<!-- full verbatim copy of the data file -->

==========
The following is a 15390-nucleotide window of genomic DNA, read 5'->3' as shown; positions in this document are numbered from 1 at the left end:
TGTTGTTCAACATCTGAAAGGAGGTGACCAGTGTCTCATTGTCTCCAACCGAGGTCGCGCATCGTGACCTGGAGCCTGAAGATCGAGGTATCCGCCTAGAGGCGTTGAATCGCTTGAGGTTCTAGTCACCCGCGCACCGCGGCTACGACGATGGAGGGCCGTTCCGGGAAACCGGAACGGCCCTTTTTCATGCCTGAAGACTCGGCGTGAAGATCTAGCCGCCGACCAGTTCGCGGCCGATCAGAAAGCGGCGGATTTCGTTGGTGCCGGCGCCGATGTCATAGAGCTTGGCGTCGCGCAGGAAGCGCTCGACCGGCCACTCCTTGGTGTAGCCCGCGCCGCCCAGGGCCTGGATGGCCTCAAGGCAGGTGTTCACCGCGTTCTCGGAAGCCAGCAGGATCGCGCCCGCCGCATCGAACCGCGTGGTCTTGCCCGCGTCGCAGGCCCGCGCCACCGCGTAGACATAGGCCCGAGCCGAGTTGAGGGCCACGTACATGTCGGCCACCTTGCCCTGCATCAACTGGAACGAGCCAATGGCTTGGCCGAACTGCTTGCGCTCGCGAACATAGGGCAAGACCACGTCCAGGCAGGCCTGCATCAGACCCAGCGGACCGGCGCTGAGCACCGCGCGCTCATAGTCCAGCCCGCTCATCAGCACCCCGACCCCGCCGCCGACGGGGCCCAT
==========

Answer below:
The following is a 15390-nucleotide window of genomic DNA, read 5'->3' as shown; positions in this document are numbered from 1 at the left end:
TGTTGTTCAACATCTGAAAGGAGGTGACCAGTGTCTCATTGTCTCCAACCGAGGTCGCGCATCGTGACCTGGAGCCTGAAGATCGAGGTATCCGCCTAGAGGCGTTGAATCGCTTGAGGTTCTAGTCACCCGCGCACCGCGGCTACGACGATGGAGGGCCGTTCCGGGAAACCGGAACGGCCCTTTTTCATGCCTGAAGACTCGGCGTGAAGATCTAGCCGCCGACCAGTTCGCGGCCGATCAGAAAGCGGCGGATTTCGTTGGTGCCGGCGCCGATGTCATAGAGCTTGGCGTCGCGCAGGAAGCGCTCGACCGGCCACTCCTTGGTGTAGCCCGCGCCGCCCAGGGCCTGGATGGCCTCAAGGCAGGTGTTCACCGCGTTCTCGGAAGCCAGCAGGATCGCGCCCGCCGCATCGAACCGCGTGGTCTTGCCCGCGTCGCAGGCCCGCGCCACCGCGTAGACATAGGCCCGAGCCGAGTTGAGGGCCACGTACATGTCGGCCACCTTGCCCTGCATCAACTGGAACGAGCCAATGGCTTGGCCGAACTGCTTGCGCTCGCGAACATAGGGCAAGACCACGTCCAGGCAGGCCTGCATCAGACCCAGCGGACCGGCGCTGAGCACCGCGCGCTCATAGTCCAGCCCGCTCATCAGCACCCCGACCCCGCCGCCGACGGGGCCCAT